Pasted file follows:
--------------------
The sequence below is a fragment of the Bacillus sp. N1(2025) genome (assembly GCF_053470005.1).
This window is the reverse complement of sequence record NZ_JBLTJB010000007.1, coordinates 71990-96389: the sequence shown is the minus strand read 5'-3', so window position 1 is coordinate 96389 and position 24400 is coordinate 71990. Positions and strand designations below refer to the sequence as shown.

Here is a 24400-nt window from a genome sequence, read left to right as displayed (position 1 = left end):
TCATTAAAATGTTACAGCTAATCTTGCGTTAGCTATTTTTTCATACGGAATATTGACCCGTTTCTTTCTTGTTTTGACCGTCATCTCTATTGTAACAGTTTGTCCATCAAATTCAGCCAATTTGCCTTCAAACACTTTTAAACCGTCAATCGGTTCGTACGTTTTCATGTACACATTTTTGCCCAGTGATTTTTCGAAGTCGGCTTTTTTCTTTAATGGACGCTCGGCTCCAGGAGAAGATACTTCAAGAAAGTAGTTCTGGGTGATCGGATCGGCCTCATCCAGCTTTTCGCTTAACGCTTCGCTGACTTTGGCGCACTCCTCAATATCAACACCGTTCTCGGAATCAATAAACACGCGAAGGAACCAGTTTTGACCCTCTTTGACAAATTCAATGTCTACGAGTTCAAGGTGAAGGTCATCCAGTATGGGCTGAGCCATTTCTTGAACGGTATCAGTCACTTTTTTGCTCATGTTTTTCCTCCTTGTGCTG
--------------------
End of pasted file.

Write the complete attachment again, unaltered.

The sequence below is a fragment of the Bacillus sp. N1(2025) genome (assembly GCF_053470005.1).
This window is the reverse complement of sequence record NZ_JBLTJB010000007.1, coordinates 71990-96389: the sequence shown is the minus strand read 5'-3', so window position 1 is coordinate 96389 and position 24400 is coordinate 71990. Positions and strand designations below refer to the sequence as shown.

Here is a 24400-nt window from a genome sequence, read left to right as displayed (position 1 = left end):
TCATTAAAATGTTACAGCTAATCTTGCGTTAGCTATTTTTTCATACGGAATATTGACCCGTTTCTTTCTTGTTTTGACCGTCATCTCTATTGTAACAGTTTGTCCATCAAATTCAGCCAATTTGCCTTCAAACACTTTTAAACCGTCAATCGGTTCGTACGTTTTCATGTACACATTTTTGCCCAGTGATTTTTCGAAGTCGGCTTTTTTCTTTAATGGACGCTCGGCTCCAGGAGAAGATACTTCAAGAAAGTAGTTCTGGGTGATCGGATCGGCCTCATCCAGCTTTTCGCTTAACGCTTCGCTGACTTTGGCGCACTCCTCAATATCAACACCGTTCTCGGAATCAATAAACACGCGAAGGAACCAGTTTTGACCCTCTTTGACAAATTCAATGTCTACGAGTTCAAGGTGAAGGTCATCCAGTATGGGCTGAGCCATTTCTTGAACGGTATCAGTCACTTTTTTGCTCATGTTTTTCCTCCTTGTGCTG